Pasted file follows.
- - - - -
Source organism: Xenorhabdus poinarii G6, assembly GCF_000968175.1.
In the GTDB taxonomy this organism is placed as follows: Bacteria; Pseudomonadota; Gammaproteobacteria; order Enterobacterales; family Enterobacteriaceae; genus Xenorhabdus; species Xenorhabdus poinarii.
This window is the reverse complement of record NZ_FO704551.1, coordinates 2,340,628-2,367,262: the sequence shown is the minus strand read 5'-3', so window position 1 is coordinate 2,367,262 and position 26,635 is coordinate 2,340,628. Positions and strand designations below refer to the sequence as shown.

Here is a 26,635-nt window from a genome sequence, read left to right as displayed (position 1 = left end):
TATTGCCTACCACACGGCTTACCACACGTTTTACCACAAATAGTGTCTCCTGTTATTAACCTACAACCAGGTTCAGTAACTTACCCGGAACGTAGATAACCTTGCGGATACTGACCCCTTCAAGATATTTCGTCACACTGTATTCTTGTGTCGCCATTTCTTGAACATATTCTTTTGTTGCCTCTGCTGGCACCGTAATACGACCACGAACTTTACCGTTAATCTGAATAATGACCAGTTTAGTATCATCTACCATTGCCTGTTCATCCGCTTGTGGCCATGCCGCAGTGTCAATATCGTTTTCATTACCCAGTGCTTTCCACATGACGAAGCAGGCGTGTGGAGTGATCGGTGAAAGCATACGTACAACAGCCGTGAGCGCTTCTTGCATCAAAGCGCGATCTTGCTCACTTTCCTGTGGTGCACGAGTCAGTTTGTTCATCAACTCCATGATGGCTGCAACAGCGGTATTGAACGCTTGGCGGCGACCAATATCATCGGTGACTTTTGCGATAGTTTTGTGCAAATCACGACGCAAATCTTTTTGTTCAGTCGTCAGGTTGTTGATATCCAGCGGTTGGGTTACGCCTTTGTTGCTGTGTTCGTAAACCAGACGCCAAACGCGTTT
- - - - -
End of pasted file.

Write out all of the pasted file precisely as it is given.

Source organism: Xenorhabdus poinarii G6, assembly GCF_000968175.1.
In the GTDB taxonomy this organism is placed as follows: Bacteria; Pseudomonadota; Gammaproteobacteria; order Enterobacterales; family Enterobacteriaceae; genus Xenorhabdus; species Xenorhabdus poinarii.
This window is the reverse complement of record NZ_FO704551.1, coordinates 2,340,628-2,367,262: the sequence shown is the minus strand read 5'-3', so window position 1 is coordinate 2,367,262 and position 26,635 is coordinate 2,340,628. Positions and strand designations below refer to the sequence as shown.

Here is a 26,635-nt window from a genome sequence, read left to right as displayed (position 1 = left end):
TATTGCCTACCACACGGCTTACCACACGTTTTACCACAAATAGTGTCTCCTGTTATTAACCTACAACCAGGTTCAGTAACTTACCCGGAACGTAGATAACCTTGCGGATACTGACCCCTTCAAGATATTTCGTCACACTGTATTCTTGTGTCGCCATTTCTTGAACATATTCTTTTGTTGCCTCTGCTGGCACCGTAATACGACCACGAACTTTACCGTTAATCTGAATAATGACCAGTTTAGTATCATCTACCATTGCCTGTTCATCCGCTTGTGGCCATGCCGCAGTGTCAATATCGTTTTCATTACCCAGTGCTTTCCACATGACGAAGCAGGCGTGTGGAGTGATCGGTGAAAGCATACGTACAACAGCCGTGAGCGCTTCTTGCATCAAAGCGCGATCTTGCTCACTTTCCTGTGGTGCACGAGTCAGTTTGTTCATCAACTCCATGATGGCTGCAACAGCGGTATTGAACGCTTGGCGGCGACCAATATCATCGGTGACTTTTGCGATAGTTTTGTGCAAATCACGACGCAAATCTTTTTGTTCAGTCGTCAGGTTGTTGATATCCAGCGGTTGGGTTACGCCTTTGTTGCTGTGTTCGTAAACCAGACGCCAAACGCGTTT